Monthly Archives: January 2015

Resolutions for a Year of Change in a MIlitary Family

An installment in the New York Times Deployment Diary

Two toddlers, painting a new picture at home for 2015.
Two toddlers, painting a new picture at home for 2015.

I’ve never cared much for New Year’s resolutions. Mostly, I subscribe to the mentality that if you want to make a change in your life, you don’t need a specific date to do it. This year, however, I’m giving it a chance, hoping that “if I write it down,” I’ll be more inclined to commit.

With deployment hanging over our heads, 2015 will come with incredible challenges for our marriage, our children and ourselves. My husband’s leaving will wreak havoc on so many aspects of our lives, and the anticipation of the actual departure is just as hard, if not more difficult. In the military spouse community, we talk about just wanting to rip off the Band-Aid, instead of slowly tearing it away, prolonging the inevitable pain deployment bears.

I have to believe my feelings about being a temporary single mother are synonymous with anyone in this situation. It’s incredibly daunting. And so, how to manage? The piece of advice I receive over and over is that in order to not just survive, but also to thrive, is to take care of myself first. To do that, I need to make some changes. This year, I am pledging to own my choices, invest in myself, and be more intentional with my time.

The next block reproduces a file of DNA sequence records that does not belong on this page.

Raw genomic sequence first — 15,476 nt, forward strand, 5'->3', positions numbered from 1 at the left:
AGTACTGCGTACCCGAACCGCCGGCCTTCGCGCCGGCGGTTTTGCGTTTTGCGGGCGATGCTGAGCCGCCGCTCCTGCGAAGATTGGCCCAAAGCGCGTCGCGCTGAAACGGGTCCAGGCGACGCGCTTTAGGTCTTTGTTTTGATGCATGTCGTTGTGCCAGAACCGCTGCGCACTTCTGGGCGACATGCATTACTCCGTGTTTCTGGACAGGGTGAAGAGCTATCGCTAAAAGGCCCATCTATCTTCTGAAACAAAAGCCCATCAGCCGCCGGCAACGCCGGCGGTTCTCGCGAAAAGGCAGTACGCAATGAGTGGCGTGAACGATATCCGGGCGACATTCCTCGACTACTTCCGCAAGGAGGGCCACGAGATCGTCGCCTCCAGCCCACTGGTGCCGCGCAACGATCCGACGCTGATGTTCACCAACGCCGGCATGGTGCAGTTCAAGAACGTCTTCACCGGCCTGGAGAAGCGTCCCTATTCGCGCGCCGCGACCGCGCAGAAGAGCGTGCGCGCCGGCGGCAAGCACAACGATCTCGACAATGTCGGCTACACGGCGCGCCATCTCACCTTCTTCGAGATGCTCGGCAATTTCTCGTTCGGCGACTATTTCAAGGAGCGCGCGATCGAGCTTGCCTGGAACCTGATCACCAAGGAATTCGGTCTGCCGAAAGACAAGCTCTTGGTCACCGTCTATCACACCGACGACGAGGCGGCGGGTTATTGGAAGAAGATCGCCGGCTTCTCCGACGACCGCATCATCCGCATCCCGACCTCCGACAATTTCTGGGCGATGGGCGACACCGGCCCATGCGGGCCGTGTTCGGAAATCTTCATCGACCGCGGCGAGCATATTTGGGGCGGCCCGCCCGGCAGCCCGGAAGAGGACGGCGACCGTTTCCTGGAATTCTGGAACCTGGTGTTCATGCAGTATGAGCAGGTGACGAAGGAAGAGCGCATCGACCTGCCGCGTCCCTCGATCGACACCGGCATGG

Perhaps it’s my daughter’s fourth birthday today that has thrust me into a near-constant reflective state, wandering through the coming complexities of life as a single working mother. Last week while my toddlers were painting, my 2-year-old spilled his glass of water, intended for cleaning brushes. As the colors on his paper quickly melted together, blurring the distinct patches of primary colors, my daughter gasped, “Beautiful!”

A beautiful mess. I think about that moment frequently, as I struggle to keep my work and home lives separate and balanced. Try as I might, they often bleed across the boundaries I’ve set, and I find myself in constant apology mode.

Click here to continue reading this post on NYtimes.com

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